Let’s avoid the same mis­take

Lower voice call rates and a po­ten­tially dis­rup­tive spec­trum al­lo­ca­tion in tele­coms keep the in­dus­try on ten­ter­hooks

Financial Mail - - PATTERN RECOGNITION - @shap­shak

Two an­nounce­ments made last week set the pulses rac­ing at tele­coms op­er­a­tors in SA, and could have a longterm ef­fect on con­sumers and their use of net­works. The first was from the In­de­pen­dent Com­mu­ni­ca­tions Au­thor­ity of SA (Icasa), which has slashed mo­bile call ter­mi­na­tion rates — the fees op­er­a­tors charge each other to re­ceive a voice call — and the sec­ond was cabi­net’s ap­proval of its lat­est ver­sion of what is known as a whole­sale open-ac­cess net­work (Woan).

The Woan plan, which has been mooted for years, is con­tained in the Elec­tronic Com­mu­ni­ca­tions Amend­ment Bill. The lat­est changes haven’t been pub­lished yet, but should come out this week or next. They will be based on a re­search study by the Coun­cil for Sci­en­tific & In­dus­trial Re­search that has been kept se­cret since it was given to telecom­mu­ni­ca­tions & postal ser­vices min­is­ter Siyabonga Cwele late last year.

The most con­tro­ver­sial as­pect is that the govern­ment plans to take back and man­age all the spec­trum it has al­ready li­censed. The draft leg­is­la­tion still con­tains the clause about re­claim­ing this spec­trum — but some com­men­ta­tors think it may have been re­con­sid­ered and that an al­lo­ca­tion will be kept for Woan, with the rest likely to be auc­tioned to op­er­a­tors.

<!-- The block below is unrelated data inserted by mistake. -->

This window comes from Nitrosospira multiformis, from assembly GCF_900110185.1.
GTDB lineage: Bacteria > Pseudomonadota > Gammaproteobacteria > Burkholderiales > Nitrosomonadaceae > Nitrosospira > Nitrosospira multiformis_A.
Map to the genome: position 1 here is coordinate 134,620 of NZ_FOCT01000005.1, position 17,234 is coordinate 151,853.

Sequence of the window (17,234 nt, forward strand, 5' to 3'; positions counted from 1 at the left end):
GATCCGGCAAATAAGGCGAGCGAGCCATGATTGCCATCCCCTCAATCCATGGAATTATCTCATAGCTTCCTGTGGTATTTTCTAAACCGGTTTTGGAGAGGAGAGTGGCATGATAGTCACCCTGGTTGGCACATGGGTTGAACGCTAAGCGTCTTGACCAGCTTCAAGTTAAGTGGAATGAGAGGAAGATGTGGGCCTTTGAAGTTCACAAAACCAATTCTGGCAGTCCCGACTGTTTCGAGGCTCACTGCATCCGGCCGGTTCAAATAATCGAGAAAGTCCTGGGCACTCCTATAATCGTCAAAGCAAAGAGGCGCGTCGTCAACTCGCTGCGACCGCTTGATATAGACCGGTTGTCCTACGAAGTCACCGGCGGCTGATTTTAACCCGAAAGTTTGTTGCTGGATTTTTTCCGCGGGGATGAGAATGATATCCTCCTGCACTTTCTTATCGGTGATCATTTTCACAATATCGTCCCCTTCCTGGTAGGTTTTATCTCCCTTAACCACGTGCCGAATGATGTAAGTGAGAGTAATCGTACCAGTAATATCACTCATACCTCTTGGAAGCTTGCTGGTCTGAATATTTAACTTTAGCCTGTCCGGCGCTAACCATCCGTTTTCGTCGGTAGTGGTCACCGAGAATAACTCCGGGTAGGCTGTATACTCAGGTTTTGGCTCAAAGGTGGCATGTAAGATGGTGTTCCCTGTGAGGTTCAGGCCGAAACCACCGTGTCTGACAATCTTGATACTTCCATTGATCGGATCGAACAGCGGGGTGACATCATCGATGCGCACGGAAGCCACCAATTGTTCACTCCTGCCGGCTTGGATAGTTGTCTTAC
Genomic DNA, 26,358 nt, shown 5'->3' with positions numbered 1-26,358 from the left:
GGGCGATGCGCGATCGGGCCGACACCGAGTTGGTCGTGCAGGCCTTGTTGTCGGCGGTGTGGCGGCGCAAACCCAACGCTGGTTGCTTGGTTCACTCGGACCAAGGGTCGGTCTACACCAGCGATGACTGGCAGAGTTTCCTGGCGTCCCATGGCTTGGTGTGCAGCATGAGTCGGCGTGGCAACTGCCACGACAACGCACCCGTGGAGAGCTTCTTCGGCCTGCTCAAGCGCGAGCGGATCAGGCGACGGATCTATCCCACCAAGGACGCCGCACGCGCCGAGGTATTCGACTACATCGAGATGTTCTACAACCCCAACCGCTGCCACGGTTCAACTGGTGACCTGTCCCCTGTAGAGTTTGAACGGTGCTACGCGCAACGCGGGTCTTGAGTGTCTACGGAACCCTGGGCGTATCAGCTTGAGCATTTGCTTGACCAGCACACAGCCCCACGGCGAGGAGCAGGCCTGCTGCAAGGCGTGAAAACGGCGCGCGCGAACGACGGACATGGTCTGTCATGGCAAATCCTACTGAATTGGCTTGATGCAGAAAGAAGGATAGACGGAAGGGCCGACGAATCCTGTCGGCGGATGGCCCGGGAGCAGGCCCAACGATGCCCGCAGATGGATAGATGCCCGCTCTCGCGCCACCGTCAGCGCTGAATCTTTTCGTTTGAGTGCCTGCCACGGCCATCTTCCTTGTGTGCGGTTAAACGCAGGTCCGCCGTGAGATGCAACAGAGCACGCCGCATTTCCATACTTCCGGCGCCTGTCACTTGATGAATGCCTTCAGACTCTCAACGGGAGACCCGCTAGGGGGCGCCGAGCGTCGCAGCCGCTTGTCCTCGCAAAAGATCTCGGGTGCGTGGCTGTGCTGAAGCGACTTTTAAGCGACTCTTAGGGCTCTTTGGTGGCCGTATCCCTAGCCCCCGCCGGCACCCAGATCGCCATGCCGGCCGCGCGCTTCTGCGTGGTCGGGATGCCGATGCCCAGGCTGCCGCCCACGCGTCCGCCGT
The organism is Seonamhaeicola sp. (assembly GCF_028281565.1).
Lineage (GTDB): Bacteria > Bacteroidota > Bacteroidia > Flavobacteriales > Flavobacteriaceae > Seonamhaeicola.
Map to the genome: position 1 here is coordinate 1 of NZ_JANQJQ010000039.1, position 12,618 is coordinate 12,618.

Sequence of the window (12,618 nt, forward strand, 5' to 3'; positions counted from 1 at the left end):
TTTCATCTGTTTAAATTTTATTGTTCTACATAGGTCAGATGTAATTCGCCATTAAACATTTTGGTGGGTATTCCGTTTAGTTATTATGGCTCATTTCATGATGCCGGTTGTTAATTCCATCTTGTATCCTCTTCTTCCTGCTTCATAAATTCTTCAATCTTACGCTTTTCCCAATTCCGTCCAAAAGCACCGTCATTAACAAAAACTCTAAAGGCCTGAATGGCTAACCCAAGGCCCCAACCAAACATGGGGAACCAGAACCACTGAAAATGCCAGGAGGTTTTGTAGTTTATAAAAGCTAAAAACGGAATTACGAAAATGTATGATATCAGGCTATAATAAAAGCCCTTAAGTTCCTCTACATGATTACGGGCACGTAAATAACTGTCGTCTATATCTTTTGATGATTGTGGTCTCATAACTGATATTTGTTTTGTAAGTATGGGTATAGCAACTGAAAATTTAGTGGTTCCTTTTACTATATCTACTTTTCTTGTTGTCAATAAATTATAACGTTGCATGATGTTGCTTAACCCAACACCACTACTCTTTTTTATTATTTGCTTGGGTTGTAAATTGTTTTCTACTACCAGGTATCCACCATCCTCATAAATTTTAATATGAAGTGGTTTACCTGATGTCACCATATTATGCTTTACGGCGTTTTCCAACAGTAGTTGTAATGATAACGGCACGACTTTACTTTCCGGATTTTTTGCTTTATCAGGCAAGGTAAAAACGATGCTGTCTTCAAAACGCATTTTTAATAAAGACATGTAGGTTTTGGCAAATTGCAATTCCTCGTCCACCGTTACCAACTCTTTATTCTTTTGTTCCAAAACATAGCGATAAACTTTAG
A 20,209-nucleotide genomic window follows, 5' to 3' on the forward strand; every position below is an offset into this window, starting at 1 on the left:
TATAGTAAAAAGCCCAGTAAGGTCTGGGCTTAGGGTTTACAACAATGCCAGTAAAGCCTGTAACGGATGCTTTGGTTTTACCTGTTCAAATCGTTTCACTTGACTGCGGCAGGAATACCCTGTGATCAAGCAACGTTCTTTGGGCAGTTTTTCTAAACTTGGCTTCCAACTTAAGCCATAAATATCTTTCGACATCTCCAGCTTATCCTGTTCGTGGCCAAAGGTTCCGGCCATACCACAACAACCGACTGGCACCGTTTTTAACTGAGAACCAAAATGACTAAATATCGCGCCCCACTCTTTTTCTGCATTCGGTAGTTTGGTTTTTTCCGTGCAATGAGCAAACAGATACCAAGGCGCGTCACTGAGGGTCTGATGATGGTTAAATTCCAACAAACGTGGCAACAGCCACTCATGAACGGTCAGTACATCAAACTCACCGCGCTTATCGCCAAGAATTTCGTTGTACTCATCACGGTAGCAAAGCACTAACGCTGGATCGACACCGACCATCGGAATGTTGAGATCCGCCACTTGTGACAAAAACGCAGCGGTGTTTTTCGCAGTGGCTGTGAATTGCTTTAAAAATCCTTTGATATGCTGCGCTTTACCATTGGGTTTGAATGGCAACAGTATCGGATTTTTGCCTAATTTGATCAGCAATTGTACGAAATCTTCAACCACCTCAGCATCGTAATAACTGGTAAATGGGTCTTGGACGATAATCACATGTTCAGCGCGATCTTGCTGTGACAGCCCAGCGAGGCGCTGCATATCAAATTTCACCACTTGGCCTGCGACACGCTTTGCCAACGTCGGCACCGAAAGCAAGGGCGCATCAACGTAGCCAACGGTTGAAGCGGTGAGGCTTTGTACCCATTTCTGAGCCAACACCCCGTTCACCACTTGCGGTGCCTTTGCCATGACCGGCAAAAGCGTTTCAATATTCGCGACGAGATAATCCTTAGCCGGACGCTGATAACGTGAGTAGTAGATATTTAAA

I could re­gur­gi­tate all the ar­gu­ments about the fool­ish Woan, but it’s a di­ver­sion of valu­able re­sources for an idea that seems good on pa­per but just isn’t prac­ti­cal.

Cell­phone op­er­a­tors have built their busi­nesses on ac­cess to the spe­cific spec­trum our phones use to com­mu­ni­cate — now mostly with data. Part of the think­ing is to take that spec­trum away from the op­er­a­tors and put it in a big pool where a govern­ment-ap­pointed body will over­see its use and im­ple­men­ta­tion.

Sen­tech at­tempted the same with a ser­vice called My­wire­less in about 2004 that cost hun­dreds of mil­lions. It was even­tu­ally canned. This kind of thing is just not what the govern­ment is good at; it can barely man­age all the other ma­jor so­ci­etal projects of pro­vid­ing wa­ter, main­tain­ing roads or just keep­ing Eskom from drag­ging the whole econ­omy down.

Leg­is­la­tion should en­able the tele­coms mar­ket, not try to com­pete with it. Op­er­a­tors have been pro­vid­ing our com­mu­ni­ca­tions net­works for years; they know how to do it. As for new en­trants, look at how a pri­vately funded op­er­a­tor such as Rain is al­ready mak­ing waves in pro­vid­ing data-only ser­vices, of­fer­ing a gi­ga­byte for R50 that never ex­pires.

The Icasa mo­bile ter­mi­na­tion an­nounce­ment is im­por­tant, but these fees have al­ready been cut ag­gres­sively, and voice rev­enue is fast de­clin­ing. What we need is such strong ac­tion on the data costs, about which Icasa is un­der­tak­ing a years-long process — in no small part to avoid in­evitable court case delays from liti­gious op­er­a­tors.

Let’s hope, be­cause it’s an elec­tion year, there will be good news for the con­sumer.

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